The book that revolutionized common-law legal education, especially for do-it-yourself'ers in the early United States, was Sir William Blackstone's Commentaries on the Laws of England, the first book to give a comprehensive overview of English law in prose that an educated layman could digest. On view for the students was the 1790 edition of the Commentaries printed in Worcester, Mass., by the pioneering American printer Isaiah Thomas, as well as a student notebook (New England?, 1810?), where the student's geography notes are followed by "Questions and Answers upon Law: Blackstone's Commentaries."
My thanks to Justin Zaremby for organizing this visit. The students enjoyed the chance to see the books up close and actually handle them. Let's do it again!
Rare Book Librarian
Portrait gallery: "Dottori Modonesi"
My Flickr frenzy continues... Another new portrait gallery in the Rare Book Collection's section of the Yale Law Library Flickr site comes from Lodovico Vedriani's Dottori Modonesi di teologia, filosofia, legge canonica, e civile (Modena, 1665). The majority of the 36 portraits are of the leaders of Modena's legal profession, along with churchmen, diplomats, politicians, and authors. One woman is included: Tarquinia Molza. Each portrait is accompanied by a lengthy panegyric highlighting the individual's virtues and accomplishments.
The example below is of Aurelio Bellencini, "gran leggista," one of four Bellencini family members pictured in the book.
Our copy of Dottori Modonesi is bound with Vedriani's most well-known work, Raccolta de pittori, scultori et architetti modonesi (Modena, 1662), an important source for art historians. Our copy is also notable for having once formed part of the enormous private library of Richard Heber (1773-1833).
Rare Book Librarian
A gallery of illustrious jurists
One of the first portrait albums ever published featured Italy's outstanding jurists, Antoine Lafréry's Illustrium iureconsultorum imagenes (Rome, 1566?). The book consists of 25 portraits, attributed to Niccolò Nelli, that reportedly were based on a set of
portraits in the collection of Mantova
Benavides, a jurist in Padua. The volume is one of the treasures of the Lillian Goldman Law Library's Rare Book Collection.
Scanned images of all the portraits are now up in the Law Library's Flickr site. The portraits are of leading jurists from the 13th to 16th centuries, and include such famous names as Accursius (ca. 1182-1260), the compiler of the standard gloss to the Corpus Juris Civilis, Bartolus of Sassoferrato (1313-1357), and the Renaissance humanist Andrea Alciati (1492-1550). In the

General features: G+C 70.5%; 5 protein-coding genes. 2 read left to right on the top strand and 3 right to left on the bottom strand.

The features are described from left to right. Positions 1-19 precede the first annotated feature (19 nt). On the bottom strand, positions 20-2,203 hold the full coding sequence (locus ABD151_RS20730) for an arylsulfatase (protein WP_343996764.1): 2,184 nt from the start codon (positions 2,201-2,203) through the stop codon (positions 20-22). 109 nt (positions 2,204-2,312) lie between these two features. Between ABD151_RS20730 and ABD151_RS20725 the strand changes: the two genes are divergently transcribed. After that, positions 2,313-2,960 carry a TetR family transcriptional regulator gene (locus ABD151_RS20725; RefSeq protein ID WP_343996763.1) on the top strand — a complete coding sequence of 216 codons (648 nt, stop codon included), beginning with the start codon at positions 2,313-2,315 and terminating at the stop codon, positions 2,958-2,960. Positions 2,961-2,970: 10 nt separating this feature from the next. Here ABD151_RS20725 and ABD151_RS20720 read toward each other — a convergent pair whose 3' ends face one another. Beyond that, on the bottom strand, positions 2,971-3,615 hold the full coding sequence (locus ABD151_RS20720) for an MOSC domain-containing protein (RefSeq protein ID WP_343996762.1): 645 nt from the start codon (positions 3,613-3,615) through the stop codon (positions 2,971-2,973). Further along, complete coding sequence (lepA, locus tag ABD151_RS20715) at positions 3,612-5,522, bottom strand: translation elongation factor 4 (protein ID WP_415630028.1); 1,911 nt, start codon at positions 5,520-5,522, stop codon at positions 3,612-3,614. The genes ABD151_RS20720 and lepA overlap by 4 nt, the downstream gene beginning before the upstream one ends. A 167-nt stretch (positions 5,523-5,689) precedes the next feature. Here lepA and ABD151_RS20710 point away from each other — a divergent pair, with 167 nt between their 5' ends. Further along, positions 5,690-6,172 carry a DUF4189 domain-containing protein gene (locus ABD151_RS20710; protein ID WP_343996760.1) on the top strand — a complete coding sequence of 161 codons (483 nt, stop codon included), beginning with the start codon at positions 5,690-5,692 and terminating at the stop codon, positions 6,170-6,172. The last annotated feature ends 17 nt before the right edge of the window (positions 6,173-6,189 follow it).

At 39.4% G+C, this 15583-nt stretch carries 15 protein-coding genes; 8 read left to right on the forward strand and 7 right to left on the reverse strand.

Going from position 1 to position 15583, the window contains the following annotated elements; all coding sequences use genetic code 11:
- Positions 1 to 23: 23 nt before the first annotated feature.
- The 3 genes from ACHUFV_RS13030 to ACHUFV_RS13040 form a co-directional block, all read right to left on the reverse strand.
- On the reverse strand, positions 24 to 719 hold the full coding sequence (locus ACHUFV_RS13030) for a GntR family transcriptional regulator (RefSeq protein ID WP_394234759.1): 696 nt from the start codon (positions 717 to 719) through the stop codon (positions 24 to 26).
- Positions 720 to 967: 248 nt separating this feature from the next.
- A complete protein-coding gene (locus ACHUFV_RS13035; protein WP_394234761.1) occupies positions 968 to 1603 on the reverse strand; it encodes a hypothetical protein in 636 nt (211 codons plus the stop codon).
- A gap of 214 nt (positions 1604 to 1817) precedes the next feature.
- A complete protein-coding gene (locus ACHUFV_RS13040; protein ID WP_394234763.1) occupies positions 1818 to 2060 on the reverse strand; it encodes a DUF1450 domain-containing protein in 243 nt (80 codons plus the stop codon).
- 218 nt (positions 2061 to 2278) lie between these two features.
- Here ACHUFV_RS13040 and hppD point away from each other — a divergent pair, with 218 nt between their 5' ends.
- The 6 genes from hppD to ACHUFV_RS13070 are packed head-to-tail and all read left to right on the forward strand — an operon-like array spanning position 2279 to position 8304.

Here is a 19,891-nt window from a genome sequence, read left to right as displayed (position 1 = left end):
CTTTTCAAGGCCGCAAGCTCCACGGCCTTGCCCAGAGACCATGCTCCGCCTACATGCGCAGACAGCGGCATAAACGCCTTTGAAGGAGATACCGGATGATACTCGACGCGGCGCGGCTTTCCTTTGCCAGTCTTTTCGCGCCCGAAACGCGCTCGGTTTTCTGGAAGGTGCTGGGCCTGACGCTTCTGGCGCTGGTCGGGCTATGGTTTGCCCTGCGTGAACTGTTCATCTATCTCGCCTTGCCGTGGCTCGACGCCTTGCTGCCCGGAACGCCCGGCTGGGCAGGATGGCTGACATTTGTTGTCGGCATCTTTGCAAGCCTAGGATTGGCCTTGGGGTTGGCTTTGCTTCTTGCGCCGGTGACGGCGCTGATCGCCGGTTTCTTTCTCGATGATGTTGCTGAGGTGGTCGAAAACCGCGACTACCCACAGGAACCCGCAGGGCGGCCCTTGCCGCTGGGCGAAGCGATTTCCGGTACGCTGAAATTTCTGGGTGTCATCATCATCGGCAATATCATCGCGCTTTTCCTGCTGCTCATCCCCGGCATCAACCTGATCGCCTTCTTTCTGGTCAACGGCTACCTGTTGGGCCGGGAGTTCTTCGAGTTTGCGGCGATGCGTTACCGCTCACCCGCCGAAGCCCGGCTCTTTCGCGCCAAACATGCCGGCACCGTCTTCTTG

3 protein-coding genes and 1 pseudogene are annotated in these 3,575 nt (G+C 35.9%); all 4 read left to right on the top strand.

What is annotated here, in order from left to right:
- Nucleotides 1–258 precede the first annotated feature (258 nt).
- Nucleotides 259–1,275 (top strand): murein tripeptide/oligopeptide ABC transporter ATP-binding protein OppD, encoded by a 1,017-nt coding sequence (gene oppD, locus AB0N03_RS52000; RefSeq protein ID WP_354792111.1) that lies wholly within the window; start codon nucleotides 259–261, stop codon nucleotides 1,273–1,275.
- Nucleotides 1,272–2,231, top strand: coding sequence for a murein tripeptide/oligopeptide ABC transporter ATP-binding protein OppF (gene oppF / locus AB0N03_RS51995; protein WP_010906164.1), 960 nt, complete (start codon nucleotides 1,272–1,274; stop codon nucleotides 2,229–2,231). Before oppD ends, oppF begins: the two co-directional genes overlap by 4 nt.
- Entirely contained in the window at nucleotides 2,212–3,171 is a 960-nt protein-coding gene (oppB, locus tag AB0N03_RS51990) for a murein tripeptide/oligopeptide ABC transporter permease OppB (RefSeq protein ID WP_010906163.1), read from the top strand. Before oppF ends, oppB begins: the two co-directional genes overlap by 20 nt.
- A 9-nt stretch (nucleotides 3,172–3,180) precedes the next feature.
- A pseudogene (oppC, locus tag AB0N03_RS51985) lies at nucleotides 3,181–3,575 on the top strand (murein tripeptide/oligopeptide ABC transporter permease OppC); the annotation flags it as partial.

midst of the 24 jurists' portraits is,
inexplicably, the image of Dante
Alighieri. Below is the portrait of Gerolamo Cagnolo (1491-1551), author of commentaries on the Digest and Code of Justinian.
Rare Book Librarian
New location, new images for the Rare Books Flickr gallery
The Rare Book Collection's image galleries on Flickr are now part of the Yale Law Library's Flickr site. All the previous content is still there -- Legal Trees, Dutch Court Scenes, and Provenance Markings -- and I continue to add images to these sets. New sets include:
- 21 images from Francesco Maria Pecchio's profusely illustrated Tractatus de aquaeductu (1713), a 4-volume treatise on the Roman law of aquaducts and riparian rights (see an example at right).
- Images of Justitia (or Themis), or "blind-folded Justice with her scales."
- Title pages from a half-dozen 18th-century German legal dissertations. Our rare book cataloger, Susan Karpuk, spoke at the 2009 annual meeting of the American Association of Law Libraries on how to decipher their long-winded and complicated titles.
- Two pamphlets relating to the prosecution of William Lanson, a leader of New Haven's African-American community in the early 19th century. Lanson built the original Long Wharf and several other developments. In 1845 Lanson was accused of operating a house of ill repute. Isaiah Lanson's Statement and Inquiry, Concerning the Trial of William Lanson (1845) is a defense of Lanson by his son Isaiah, and William Lanson's Book of Satisfaction (1848) is William Lanson's own defence, including a poem describing the events.
More to come...
Rare Book Librarian
Recent rare book acquisitions, Winter 2008-2009
Here are a few of the highlights from our acquisitions in the past three months.
For our growing collection of illustrated law books:
- Quadruvium ecclesie (Paris, 1509) by Johann Hugonis de Sletstat (a.k.a. Johann Hug), considered the first text on German constitutional law; only one other copy in the U.S. (Robbins Collection). See the image at right.
- The first edition in German of Damhoudere’s Praxis rerum criminalium (Frankfurt, 1565), a standard work on the criminal law of northern Europe with woodcuts illustrating crimes and criminal procedure; the only U.S. copy.
- Juristische Ergötzlichkeiten vom Jungfrauen-Rechte (Frankfurt & Leipzig, 1715) bound with Juristische Ergötzlichkeiten vom Jung-Gesellen Rechte (Frankfurt & Leipzig, 1723), a pair of little books on law for young women and young men, respectively, with charming frontispieces; the only U.S. copies.
- Two standard works, Justinian’s Institutes (1516) and the Liber Sextus (1514) in lovely editions published by the Giunta family in Venice, with dozens of woodcut illustrations. They join an illustrated Giunta edition of the Decretals (1514) we acquired 60 years ago.